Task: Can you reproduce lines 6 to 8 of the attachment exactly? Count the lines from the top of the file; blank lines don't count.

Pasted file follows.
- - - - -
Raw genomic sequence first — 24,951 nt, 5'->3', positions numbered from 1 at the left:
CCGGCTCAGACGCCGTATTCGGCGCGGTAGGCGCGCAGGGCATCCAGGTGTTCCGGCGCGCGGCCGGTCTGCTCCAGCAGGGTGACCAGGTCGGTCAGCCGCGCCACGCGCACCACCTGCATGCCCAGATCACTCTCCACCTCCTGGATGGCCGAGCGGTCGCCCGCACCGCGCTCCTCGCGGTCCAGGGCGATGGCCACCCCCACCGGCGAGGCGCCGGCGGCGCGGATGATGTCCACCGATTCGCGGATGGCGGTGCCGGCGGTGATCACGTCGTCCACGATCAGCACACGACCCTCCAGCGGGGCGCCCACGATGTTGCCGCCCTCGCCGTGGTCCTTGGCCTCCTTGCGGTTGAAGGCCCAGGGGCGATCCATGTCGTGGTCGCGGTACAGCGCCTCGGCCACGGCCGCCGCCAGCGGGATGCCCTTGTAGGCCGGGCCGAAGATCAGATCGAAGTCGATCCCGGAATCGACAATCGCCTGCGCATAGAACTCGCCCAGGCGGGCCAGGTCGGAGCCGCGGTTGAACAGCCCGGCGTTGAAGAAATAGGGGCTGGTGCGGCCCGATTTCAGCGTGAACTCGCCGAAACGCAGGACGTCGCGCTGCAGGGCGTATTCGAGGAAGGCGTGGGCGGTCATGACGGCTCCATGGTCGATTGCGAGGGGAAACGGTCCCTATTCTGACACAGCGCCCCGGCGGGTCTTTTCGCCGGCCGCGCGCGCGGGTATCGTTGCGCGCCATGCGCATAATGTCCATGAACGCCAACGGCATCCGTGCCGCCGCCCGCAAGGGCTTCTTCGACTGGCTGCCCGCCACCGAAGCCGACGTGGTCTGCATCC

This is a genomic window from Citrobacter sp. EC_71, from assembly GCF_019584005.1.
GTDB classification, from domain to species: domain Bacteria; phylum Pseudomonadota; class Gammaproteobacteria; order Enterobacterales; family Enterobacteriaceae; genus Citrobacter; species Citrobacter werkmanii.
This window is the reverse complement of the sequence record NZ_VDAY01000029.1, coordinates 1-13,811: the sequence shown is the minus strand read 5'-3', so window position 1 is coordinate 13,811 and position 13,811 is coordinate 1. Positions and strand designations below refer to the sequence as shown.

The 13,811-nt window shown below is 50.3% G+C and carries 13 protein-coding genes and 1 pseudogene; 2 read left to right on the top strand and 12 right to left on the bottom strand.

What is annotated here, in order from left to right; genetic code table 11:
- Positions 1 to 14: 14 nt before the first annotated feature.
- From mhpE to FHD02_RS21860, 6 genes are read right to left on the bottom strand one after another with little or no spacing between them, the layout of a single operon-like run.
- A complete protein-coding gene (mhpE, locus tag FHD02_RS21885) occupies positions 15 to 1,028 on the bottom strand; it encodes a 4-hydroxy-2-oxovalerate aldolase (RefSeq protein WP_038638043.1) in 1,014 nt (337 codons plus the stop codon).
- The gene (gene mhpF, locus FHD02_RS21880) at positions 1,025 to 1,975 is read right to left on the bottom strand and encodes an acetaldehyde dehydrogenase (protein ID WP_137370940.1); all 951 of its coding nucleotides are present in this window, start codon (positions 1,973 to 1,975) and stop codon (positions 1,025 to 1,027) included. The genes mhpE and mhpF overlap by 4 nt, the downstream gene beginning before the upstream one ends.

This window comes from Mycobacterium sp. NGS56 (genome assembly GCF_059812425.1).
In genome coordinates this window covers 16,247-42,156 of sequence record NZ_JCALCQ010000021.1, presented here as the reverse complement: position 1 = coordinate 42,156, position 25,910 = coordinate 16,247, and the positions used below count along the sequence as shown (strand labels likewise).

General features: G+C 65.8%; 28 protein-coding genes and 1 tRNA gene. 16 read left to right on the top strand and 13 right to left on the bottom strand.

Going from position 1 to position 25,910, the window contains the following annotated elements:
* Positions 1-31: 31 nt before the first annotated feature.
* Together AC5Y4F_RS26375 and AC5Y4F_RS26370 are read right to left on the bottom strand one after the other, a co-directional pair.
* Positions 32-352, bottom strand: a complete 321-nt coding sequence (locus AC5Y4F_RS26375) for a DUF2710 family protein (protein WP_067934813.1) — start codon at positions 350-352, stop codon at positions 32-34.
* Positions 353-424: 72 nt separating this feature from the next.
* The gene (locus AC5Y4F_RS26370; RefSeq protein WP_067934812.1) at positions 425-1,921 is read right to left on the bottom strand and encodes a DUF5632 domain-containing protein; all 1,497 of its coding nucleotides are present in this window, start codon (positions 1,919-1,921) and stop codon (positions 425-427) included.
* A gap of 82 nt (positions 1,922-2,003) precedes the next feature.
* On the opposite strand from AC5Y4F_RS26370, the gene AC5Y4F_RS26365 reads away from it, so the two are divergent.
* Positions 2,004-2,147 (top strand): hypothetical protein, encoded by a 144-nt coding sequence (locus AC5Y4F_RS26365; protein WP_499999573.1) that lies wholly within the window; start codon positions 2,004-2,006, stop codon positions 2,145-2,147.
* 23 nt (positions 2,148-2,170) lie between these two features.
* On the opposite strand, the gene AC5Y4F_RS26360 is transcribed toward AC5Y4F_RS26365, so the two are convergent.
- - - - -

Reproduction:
The 13,811-nt window shown below is 50.3% G+C and carries 13 protein-coding genes and 1 pseudogene; 2 read left to right on the top strand and 12 right to left on the bottom strand.

What is annotated here, in order from left to right; genetic code table 11:
- Positions 1 to 14: 14 nt before the first annotated feature.